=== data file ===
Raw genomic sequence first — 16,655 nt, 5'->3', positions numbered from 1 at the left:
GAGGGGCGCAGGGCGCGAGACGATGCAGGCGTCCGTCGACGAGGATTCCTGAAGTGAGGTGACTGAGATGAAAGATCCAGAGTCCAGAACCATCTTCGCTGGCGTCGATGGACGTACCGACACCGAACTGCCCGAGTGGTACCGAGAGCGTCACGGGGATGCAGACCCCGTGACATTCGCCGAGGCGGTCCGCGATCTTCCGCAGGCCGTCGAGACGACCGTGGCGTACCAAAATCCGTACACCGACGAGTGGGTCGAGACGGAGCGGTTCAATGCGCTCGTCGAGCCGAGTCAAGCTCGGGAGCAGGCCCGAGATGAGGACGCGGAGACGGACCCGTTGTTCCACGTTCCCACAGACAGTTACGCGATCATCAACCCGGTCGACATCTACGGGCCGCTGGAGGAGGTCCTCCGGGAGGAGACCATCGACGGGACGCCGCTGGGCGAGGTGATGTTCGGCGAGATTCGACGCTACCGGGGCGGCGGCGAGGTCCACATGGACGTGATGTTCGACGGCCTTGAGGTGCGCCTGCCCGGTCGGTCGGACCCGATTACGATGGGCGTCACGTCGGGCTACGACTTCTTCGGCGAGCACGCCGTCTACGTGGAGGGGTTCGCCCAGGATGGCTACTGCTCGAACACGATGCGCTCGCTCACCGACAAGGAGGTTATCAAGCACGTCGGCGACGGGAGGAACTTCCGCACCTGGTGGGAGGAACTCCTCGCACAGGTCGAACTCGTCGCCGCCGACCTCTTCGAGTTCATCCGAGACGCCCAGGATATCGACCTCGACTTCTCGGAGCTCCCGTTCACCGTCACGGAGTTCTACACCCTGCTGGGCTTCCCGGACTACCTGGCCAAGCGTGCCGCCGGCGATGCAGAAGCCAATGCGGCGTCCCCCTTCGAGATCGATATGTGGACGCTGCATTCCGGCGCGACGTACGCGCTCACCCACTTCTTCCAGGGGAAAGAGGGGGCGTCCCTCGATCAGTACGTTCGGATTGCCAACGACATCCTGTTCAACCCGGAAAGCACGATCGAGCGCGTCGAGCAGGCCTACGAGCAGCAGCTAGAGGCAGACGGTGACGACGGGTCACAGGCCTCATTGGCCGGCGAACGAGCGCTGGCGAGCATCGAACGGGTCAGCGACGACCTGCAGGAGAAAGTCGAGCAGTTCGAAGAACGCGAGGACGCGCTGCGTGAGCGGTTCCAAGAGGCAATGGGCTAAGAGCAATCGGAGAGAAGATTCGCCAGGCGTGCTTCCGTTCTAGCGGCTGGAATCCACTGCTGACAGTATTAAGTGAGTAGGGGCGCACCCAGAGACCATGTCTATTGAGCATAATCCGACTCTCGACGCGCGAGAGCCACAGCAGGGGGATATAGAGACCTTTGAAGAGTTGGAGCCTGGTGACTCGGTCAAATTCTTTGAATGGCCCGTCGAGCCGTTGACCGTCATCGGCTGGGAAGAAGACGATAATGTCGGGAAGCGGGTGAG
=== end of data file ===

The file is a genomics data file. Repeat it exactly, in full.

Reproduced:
Raw genomic sequence first — 16,655 nt, 5'->3', positions numbered from 1 at the left:
GAGGGGCGCAGGGCGCGAGACGATGCAGGCGTCCGTCGACGAGGATTCCTGAAGTGAGGTGACTGAGATGAAAGATCCAGAGTCCAGAACCATCTTCGCTGGCGTCGATGGACGTACCGACACCGAACTGCCCGAGTGGTACCGAGAGCGTCACGGGGATGCAGACCCCGTGACATTCGCCGAGGCGGTCCGCGATCTTCCGCAGGCCGTCGAGACGACCGTGGCGTACCAAAATCCGTACACCGACGAGTGGGTCGAGACGGAGCGGTTCAATGCGCTCGTCGAGCCGAGTCAAGCTCGGGAGCAGGCCCGAGATGAGGACGCGGAGACGGACCCGTTGTTCCACGTTCCCACAGACAGTTACGCGATCATCAACCCGGTCGACATCTACGGGCCGCTGGAGGAGGTCCTCCGGGAGGAGACCATCGACGGGACGCCGCTGGGCGAGGTGATGTTCGGCGAGATTCGACGCTACCGGGGCGGCGGCGAGGTCCACATGGACGTGATGTTCGACGGCCTTGAGGTGCGCCTGCCCGGTCGGTCGGACCCGATTACGATGGGCGTCACGTCGGGCTACGACTTCTTCGGCGAGCACGCCGTCTACGTGGAGGGGTTCGCCCAGGATGGCTACTGCTCGAACACGATGCGCTCGCTCACCGACAAGGAGGTTATCAAGCACGTCGGCGACGGGAGGAACTTCCGCACCTGGTGGGAGGAACTCCTCGCACAGGTCGAACTCGTCGCCGCCGACCTCTTCGAGTTCATCCGAGACGCCCAGGATATCGACCTCGACTTCTCGGAGCTCCCGTTCACCGTCACGGAGTTCTACACCCTGCTGGGCTTCCCGGACTACCTGGCCAAGCGTGCCGCCGGCGATGCAGAAGCCAATGCGGCGTCCCCCTTCGAGATCGATATGTGGACGCTGCATTCCGGCGCGACGTACGCGCTCACCCACTTCTTCCAGGGGAAAGAGGGGGCGTCCCTCGATCAGTACGTTCGGATTGCCAACGACATCCTGTTCAACCCGGAAAGCACGATCGAGCGCGTCGAGCAGGCCTACGAGCAGCAGCTAGAGGCAGACGGTGACGACGGGTCACAGGCCTCATTGGCCGGCGAACGAGCGCTGGCGAGCATCGAACGGGTCAGCGACGACCTGCAGGAGAAAGTCGAGCAGTTCGAAGAACGCGAGGACGCGCTGCGTGAGCGGTTCCAAGAGGCAATGGGCTAAGAGCAATCGGAGAGAAGATTCGCCAGGCGTGCTTCCGTTCTAGCGGCTGGAATCCACTGCTGACAGTATTAAGTGAGTAGGGGCGCACCCAGAGACCATGTCTATTGAGCATAATCCGACTCTCGACGCGCGAGAGCCACAGCAGGGGGATATAGAGACCTTTGAAGAGTTGGAGCCTGGTGACTCGGTCAAATTCTTTGAATGGCCCGTCGAGCCGTTGACCGTCATCGGCTGGGAAGAAGACGATAATGTCGGGAAGCGGGTGAG